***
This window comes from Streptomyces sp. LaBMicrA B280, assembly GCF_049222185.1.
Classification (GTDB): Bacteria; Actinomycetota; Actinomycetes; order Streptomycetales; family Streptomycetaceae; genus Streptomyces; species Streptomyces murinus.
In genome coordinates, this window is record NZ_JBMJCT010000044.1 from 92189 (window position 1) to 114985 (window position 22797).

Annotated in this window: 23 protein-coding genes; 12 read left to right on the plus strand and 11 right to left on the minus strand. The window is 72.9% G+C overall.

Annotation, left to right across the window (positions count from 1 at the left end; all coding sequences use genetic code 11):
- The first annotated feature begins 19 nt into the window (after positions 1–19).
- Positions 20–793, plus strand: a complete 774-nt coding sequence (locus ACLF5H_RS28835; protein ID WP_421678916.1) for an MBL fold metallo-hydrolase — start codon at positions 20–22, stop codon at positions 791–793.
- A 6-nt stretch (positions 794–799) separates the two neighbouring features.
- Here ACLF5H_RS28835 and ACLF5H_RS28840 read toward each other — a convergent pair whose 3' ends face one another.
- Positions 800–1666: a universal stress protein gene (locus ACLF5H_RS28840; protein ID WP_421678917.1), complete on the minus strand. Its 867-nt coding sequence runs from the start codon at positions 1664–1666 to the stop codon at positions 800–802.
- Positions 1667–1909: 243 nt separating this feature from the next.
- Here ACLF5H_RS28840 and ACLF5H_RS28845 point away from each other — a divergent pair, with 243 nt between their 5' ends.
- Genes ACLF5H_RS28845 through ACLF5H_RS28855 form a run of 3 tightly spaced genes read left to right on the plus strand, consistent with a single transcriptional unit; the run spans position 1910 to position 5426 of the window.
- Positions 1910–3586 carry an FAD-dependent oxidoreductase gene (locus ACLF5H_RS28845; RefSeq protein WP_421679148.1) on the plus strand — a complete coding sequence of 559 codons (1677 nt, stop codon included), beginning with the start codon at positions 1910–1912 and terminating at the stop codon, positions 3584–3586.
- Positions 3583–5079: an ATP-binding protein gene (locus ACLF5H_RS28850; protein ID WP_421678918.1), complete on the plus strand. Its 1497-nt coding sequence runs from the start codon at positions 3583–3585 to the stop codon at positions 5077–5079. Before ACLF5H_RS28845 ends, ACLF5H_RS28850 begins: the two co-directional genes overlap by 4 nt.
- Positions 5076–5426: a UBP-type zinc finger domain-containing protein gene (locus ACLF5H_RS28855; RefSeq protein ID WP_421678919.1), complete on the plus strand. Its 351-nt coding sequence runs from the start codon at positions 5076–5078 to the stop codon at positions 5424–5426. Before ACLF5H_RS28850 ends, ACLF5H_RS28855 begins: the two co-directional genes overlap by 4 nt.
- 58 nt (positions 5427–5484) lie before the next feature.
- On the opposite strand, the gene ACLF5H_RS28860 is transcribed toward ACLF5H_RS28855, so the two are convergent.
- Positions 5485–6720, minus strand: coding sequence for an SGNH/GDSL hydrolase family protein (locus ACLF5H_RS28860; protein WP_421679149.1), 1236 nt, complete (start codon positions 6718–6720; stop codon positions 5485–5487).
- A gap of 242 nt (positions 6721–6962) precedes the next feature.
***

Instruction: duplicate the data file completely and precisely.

This window comes from Streptomyces sp. LaBMicrA B280, assembly GCF_049222185.1.
Classification (GTDB): Bacteria; Actinomycetota; Actinomycetes; order Streptomycetales; family Streptomycetaceae; genus Streptomyces; species Streptomyces murinus.
In genome coordinates, this window is record NZ_JBMJCT010000044.1 from 92189 (window position 1) to 114985 (window position 22797).

Annotated in this window: 23 protein-coding genes; 12 read left to right on the plus strand and 11 right to left on the minus strand. The window is 72.9% G+C overall.

Annotation, left to right across the window (positions count from 1 at the left end; all coding sequences use genetic code 11):
- The first annotated feature begins 19 nt into the window (after positions 1–19).
- Positions 20–793, plus strand: a complete 774-nt coding sequence (locus ACLF5H_RS28835; protein ID WP_421678916.1) for an MBL fold metallo-hydrolase — start codon at positions 20–22, stop codon at positions 791–793.
- A 6-nt stretch (positions 794–799) separates the two neighbouring features.
- Here ACLF5H_RS28835 and ACLF5H_RS28840 read toward each other — a convergent pair whose 3' ends face one another.
- Positions 800–1666: a universal stress protein gene (locus ACLF5H_RS28840; protein ID WP_421678917.1), complete on the minus strand. Its 867-nt coding sequence runs from the start codon at positions 1664–1666 to the stop codon at positions 800–802.
- Positions 1667–1909: 243 nt separating this feature from the next.
- Here ACLF5H_RS28840 and ACLF5H_RS28845 point away from each other — a divergent pair, with 243 nt between their 5' ends.
- Genes ACLF5H_RS28845 through ACLF5H_RS28855 form a run of 3 tightly spaced genes read left to right on the plus strand, consistent with a single transcriptional unit; the run spans position 1910 to position 5426 of the window.
- Positions 1910–3586 carry an FAD-dependent oxidoreductase gene (locus ACLF5H_RS28845; RefSeq protein WP_421679148.1) on the plus strand — a complete coding sequence of 559 codons (1677 nt, stop codon included), beginning with the start codon at positions 1910–1912 and terminating at the stop codon, positions 3584–3586.
- Positions 3583–5079: an ATP-binding protein gene (locus ACLF5H_RS28850; protein ID WP_421678918.1), complete on the plus strand. Its 1497-nt coding sequence runs from the start codon at positions 3583–3585 to the stop codon at positions 5077–5079. Before ACLF5H_RS28845 ends, ACLF5H_RS28850 begins: the two co-directional genes overlap by 4 nt.
- Positions 5076–5426: a UBP-type zinc finger domain-containing protein gene (locus ACLF5H_RS28855; RefSeq protein ID WP_421678919.1), complete on the plus strand. Its 351-nt coding sequence runs from the start codon at positions 5076–5078 to the stop codon at positions 5424–5426. Before ACLF5H_RS28850 ends, ACLF5H_RS28855 begins: the two co-directional genes overlap by 4 nt.
- 58 nt (positions 5427–5484) lie before the next feature.
- On the opposite strand, the gene ACLF5H_RS28860 is transcribed toward ACLF5H_RS28855, so the two are convergent.
- Positions 5485–6720, minus strand: coding sequence for an SGNH/GDSL hydrolase family protein (locus ACLF5H_RS28860; protein WP_421679149.1), 1236 nt, complete (start codon positions 6718–6720; stop codon positions 5485–5487).
- A gap of 242 nt (positions 6721–6962) precedes the next feature.